I’m really interested in stories and how we tell them, why we tell them, how they make us feel; so I was interested in taking a module that would give me some context on some of the most commonly told stories of all time. For example, you take stories like Cinderella, Sleeping Beauty, Snow White – stories that Disney in the US has largely popularised and made commercial and look at where these stories actually come from and why we are still telling them in 2018 when they were written in the 1800’s. Then look at how we’ve developed them and how we’ve turned them into different kinds of art.
Abby Doermann, USA - Fairy Tales and their Retellings
I was interested in the module because it’s linked to what I’m studying at home and I can transfer the credit. I also wanted to study it here in the UK with Brexit and everything going on, so I thought this would be a good opportunity to learn more about that. We learn a lot about trade theory and I think that’ll be very useful for when I return to study in Brazil: I’m probably going to be a little bit ahead of the other students on my International Relations course! The module also included an excursion to the Bank of England because it’s an important institution for trade. Afterwards we even got to do some sightseeing with our lecturer which was very nice!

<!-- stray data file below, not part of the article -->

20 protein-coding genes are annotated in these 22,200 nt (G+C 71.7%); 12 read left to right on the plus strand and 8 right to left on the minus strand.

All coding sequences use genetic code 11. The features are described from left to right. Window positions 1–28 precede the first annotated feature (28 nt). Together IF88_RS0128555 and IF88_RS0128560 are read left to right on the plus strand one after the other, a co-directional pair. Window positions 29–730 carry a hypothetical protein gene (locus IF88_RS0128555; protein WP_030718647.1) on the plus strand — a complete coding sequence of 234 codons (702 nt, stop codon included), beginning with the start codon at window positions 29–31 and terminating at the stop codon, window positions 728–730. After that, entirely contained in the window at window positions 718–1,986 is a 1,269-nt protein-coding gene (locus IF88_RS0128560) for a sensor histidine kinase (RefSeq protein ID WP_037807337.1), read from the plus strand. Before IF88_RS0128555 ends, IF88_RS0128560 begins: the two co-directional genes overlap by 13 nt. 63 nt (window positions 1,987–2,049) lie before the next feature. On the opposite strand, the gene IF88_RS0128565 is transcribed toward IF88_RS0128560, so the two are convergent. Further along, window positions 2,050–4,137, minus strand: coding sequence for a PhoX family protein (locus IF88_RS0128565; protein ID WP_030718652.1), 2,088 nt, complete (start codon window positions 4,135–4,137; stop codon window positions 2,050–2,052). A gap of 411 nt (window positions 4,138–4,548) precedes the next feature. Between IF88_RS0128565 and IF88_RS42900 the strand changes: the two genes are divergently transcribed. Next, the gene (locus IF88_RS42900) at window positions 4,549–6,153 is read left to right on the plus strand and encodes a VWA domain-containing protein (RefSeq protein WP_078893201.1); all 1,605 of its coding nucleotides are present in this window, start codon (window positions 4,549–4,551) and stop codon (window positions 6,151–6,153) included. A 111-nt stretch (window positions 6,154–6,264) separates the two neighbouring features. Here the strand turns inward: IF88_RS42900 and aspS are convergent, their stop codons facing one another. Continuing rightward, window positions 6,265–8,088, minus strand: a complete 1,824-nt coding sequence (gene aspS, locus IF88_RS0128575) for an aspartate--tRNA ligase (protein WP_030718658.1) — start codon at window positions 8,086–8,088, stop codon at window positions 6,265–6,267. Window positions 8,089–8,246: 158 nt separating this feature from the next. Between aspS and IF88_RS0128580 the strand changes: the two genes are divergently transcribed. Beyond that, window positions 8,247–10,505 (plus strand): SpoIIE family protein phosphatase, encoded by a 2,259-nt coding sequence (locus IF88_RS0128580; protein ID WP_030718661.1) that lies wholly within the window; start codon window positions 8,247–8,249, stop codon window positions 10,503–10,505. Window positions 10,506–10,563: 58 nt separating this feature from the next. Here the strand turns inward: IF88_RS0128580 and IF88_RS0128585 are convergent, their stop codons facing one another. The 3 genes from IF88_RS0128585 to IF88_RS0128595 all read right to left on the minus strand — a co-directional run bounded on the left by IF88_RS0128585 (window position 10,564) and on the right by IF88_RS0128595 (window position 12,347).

Ana Ralston, Brazil - International Trade and Migration
In Italy all of my exams are focussed on law so I wanted to broaden my studies through an international perspective. We have students from Italy, Hong Kong, France, Taiwan and India so it's great to get together and discuss things with people from different backgrounds. The best thing on the module has been the opportunity to conjugate theoretical lessons with practical experiences through excursions, for example to Amnesty International and the FSO. So, it's been interesting to see, in practice, how these rights work.